The FCA affirmed the TCC’s decision that "the person" contemplated in subsection 75(2) did not include a fair market value vendor. The issue arises generally since the wording of subsection 75(2) is, at best, unclear.8
While both courts concluded that subsection 75(2) did not apply to a fair market value vendor, the FCA focused on the context and purpose of the provision whereas the TCC considered context and purpose but focused on the text of the provision.9 Also noteworthy given the relative dearth of case law on subsection 75(2) is that the TCC and the FCA may have ascribed to subsection 75(2) slightly different purposes. Whereas the TCC stated that subsection 75(2) is "an avoidance provision that denies the taxpayer the use of a trust to defer and perhaps avoid tax," the FCA stated as follows:
Subsection 75(2) must be interpreted and applied to give effect to its language, read in its proper context and with a view to giving effect to its intended purpose. […S]ubsection 75(2) generally is intended to ensure that a taxpayer cannot avoid the income tax consequences of the use or disposition of property by transferring it to another person in trust while retaining a right of reversion or a right of disposition with respect to the property or property for which it may be substituted. […]
[…T]o interpret subsection 75(2) so that it could apply to a beneficiary in respect of property that the trust acquired from the beneficiary in a bona fide sale transaction leads to outcomes that are absurd and could not have been intended by Parliament.
Nothing in subsection 75(2) contemplates an outcome involving the attribution of the same gain to more than one person. This double application of subsection 75(2) cannot be avoided by a discretionary use of subsection 75(2), because it is not a discretionary provision. It applies automatically to every situation it describes.
Both the TCC and the FCA concluded that if, contrary to their earlier conclusions, subsection 75(2) applied to attribute the foundation’s gains to Mr. Sommerer, the provisions of the Treaty would nonetheless prevent Canada from taxing the capital gain realized by the foundation on the third-party sale. More particularly, both courts held that Article XIII(5) of the Treaty (being the general gains provision) overrode subsection 75(2) and that if the drafters of the Treaty had intended otherwise, they could have included a provision to that effect.10
Before the TCC, the Minister sought to rely on the 2003 OECD Commentary which provides that domestic anti-avoidance rules like "substance over form," "economic substance" and the GAAR are "part of the basic domestic rules set by domestic tax laws" and are "not addressed in tax treaties and […] therefore, not affected by them." However, the TCC followed the FCA’s decision in Prévost11 and stated that a later OECD commentary (such as the 2003 OECD Commentary in the case at issue) should be of assistance only if not in conflict with the commentary in existence at the time the relevant treaty was entered into.12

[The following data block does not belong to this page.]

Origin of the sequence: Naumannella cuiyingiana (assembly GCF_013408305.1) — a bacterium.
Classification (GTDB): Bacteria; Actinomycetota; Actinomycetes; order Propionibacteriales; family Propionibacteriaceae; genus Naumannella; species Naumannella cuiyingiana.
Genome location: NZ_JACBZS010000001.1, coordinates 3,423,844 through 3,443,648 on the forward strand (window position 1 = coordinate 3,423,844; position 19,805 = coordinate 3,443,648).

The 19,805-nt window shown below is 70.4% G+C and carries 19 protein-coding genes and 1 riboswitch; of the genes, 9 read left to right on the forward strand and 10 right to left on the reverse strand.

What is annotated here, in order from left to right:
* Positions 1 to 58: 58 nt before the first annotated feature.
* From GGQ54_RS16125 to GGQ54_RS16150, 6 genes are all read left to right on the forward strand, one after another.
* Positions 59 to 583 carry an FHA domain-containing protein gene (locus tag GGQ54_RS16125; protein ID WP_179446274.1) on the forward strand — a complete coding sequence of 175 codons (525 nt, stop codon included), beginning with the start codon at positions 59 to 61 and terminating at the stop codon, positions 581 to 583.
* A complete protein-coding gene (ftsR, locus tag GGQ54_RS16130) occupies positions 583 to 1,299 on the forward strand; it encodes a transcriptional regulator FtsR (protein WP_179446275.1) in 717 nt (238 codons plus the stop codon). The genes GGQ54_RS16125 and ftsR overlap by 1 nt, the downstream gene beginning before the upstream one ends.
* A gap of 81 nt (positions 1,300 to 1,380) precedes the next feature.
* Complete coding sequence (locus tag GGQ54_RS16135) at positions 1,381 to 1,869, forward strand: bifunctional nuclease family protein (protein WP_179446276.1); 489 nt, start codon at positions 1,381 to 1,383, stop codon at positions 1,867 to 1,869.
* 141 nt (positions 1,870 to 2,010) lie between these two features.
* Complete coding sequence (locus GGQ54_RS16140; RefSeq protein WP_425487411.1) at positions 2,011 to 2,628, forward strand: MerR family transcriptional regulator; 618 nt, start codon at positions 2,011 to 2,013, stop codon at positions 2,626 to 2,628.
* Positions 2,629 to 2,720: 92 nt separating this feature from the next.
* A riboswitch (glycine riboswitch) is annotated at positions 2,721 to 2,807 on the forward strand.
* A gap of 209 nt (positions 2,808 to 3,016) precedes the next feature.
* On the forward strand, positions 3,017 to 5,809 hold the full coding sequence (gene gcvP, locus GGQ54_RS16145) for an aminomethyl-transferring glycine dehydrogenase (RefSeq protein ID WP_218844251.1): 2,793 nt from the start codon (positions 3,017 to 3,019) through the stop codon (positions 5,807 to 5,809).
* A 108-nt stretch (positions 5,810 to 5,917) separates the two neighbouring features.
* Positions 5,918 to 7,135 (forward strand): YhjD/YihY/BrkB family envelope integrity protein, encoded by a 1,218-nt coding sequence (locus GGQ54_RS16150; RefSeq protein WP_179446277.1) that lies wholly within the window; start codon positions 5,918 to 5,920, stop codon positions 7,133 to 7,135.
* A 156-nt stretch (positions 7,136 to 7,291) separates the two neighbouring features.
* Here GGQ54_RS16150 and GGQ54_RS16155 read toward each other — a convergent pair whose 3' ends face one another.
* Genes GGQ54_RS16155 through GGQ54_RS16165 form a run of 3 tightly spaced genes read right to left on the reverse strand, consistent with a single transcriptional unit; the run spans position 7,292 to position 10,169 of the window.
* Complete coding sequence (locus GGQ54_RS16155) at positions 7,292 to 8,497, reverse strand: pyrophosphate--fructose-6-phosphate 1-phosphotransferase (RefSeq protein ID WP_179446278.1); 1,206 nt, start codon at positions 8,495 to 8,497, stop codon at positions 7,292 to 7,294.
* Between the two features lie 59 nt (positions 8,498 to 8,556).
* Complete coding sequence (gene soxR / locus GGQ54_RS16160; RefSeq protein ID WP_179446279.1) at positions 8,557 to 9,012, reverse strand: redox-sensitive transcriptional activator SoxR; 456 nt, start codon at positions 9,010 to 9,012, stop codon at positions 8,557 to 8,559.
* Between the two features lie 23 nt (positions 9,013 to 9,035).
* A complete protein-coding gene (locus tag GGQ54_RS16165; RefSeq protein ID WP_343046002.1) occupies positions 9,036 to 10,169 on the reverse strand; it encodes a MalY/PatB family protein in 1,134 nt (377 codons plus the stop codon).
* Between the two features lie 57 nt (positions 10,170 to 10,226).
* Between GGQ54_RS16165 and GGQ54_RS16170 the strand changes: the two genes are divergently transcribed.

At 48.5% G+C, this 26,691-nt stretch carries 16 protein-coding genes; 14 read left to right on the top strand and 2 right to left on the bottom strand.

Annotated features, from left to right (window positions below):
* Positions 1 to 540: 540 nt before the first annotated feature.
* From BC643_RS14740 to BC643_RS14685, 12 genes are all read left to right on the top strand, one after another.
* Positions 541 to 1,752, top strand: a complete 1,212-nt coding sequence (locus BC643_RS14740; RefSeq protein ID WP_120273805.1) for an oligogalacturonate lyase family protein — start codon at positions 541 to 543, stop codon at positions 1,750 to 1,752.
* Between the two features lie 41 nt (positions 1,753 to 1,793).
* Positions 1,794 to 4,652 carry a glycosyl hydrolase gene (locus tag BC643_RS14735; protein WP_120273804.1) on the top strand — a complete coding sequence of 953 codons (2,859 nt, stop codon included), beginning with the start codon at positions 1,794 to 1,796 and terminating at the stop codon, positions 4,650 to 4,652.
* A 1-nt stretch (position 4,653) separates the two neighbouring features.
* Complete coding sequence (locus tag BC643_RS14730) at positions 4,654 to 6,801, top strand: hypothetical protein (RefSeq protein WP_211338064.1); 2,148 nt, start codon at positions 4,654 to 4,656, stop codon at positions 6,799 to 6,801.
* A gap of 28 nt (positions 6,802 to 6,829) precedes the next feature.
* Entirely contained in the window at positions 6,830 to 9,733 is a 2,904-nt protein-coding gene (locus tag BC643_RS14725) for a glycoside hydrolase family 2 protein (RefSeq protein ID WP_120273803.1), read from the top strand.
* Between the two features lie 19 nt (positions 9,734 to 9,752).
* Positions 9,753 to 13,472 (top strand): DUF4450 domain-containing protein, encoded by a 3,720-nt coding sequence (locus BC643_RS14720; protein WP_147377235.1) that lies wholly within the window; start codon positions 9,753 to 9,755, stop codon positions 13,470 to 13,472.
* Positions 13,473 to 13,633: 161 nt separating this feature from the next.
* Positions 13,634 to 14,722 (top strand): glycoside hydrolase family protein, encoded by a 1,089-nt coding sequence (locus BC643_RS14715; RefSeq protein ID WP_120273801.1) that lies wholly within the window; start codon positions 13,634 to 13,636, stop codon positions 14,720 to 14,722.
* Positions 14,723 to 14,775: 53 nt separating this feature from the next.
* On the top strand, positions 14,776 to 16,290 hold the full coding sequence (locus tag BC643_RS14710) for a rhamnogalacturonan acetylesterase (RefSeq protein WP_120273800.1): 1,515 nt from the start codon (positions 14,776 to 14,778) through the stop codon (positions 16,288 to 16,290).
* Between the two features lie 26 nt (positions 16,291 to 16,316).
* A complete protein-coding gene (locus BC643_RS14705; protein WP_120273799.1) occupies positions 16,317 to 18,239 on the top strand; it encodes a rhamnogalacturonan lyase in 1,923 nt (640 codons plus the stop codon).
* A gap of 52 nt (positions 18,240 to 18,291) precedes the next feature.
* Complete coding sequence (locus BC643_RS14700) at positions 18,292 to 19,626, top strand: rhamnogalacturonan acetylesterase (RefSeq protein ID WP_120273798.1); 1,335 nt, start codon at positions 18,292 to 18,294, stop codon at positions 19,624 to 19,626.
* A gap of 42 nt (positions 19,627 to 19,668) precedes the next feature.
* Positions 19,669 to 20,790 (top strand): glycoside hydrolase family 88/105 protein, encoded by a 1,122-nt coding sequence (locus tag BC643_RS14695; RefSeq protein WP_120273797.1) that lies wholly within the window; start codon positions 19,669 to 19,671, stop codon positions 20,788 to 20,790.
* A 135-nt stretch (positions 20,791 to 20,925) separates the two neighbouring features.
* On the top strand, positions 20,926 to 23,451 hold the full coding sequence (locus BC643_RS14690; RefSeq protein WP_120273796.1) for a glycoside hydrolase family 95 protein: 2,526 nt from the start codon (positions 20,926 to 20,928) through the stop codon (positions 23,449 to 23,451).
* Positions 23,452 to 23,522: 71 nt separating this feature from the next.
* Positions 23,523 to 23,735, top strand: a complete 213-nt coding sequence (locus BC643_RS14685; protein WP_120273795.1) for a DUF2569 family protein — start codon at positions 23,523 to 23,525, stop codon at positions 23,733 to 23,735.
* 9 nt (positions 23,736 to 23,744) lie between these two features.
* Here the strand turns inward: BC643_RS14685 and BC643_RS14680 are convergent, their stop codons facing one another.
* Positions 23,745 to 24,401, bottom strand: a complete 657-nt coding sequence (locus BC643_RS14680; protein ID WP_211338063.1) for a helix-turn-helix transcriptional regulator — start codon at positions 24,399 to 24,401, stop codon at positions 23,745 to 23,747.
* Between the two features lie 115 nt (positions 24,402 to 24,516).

Before the FCA, the Minister argued that:
- the Treaty was intended to avoid juridical double taxation (i.e., imposing on a person both Canadian tax and foreign tax on the same income), but the Treaty did not extend to economic double taxation (e.g., imposing Canadian tax on income attributed to a Canadian taxpayer where the economic burden of foreign tax paid by a third-party on that income is also borne indirectly by the Canadian taxpayer);
- the taxpayer was not the "alienator" and, also, was not a resident of Austria, so was not protected from Canadian taxation;
- the reservation clause in relation to the attribution of income and gains under the foreign accrual property rules was not necessary but was included only for greater certainty; and
- foreign jurisprudence establishes that domestic attribution rules do not conflict with international tax conventions based on the OECD model.
The FCA rejected each of these arguments and held that the meaning of "double taxation" in a particular income tax convention is a matter that must be determined on an interpretation of that convention. As stated by the FCA:
The Crown’s argument requires the interpretation of a specific income tax convention to be approached on the basis of a premise that excludes, from the outset, the notion that the convention is not intended to avoid economic double taxation. That approach was rejected by Justice Miller, correctly in my view. There is considerable merit in the opinion of Klaus Vogel, who says that the meaning of "double taxation" in a particular income tax convention is a matter that must be determined on the basis of an interpretation of that convention.
Having regard to the Treaty specifically, the FCA held that it could apply to prevent Canada from imposing tax on a resident of Canada. This taxpayer-friendly interpretation of the Treaty should serve as a useful precedent for tax planners in other contexts.
As at the time of writing, the Minister has not sought leave to appeal the decision to the Supreme Court of Canada.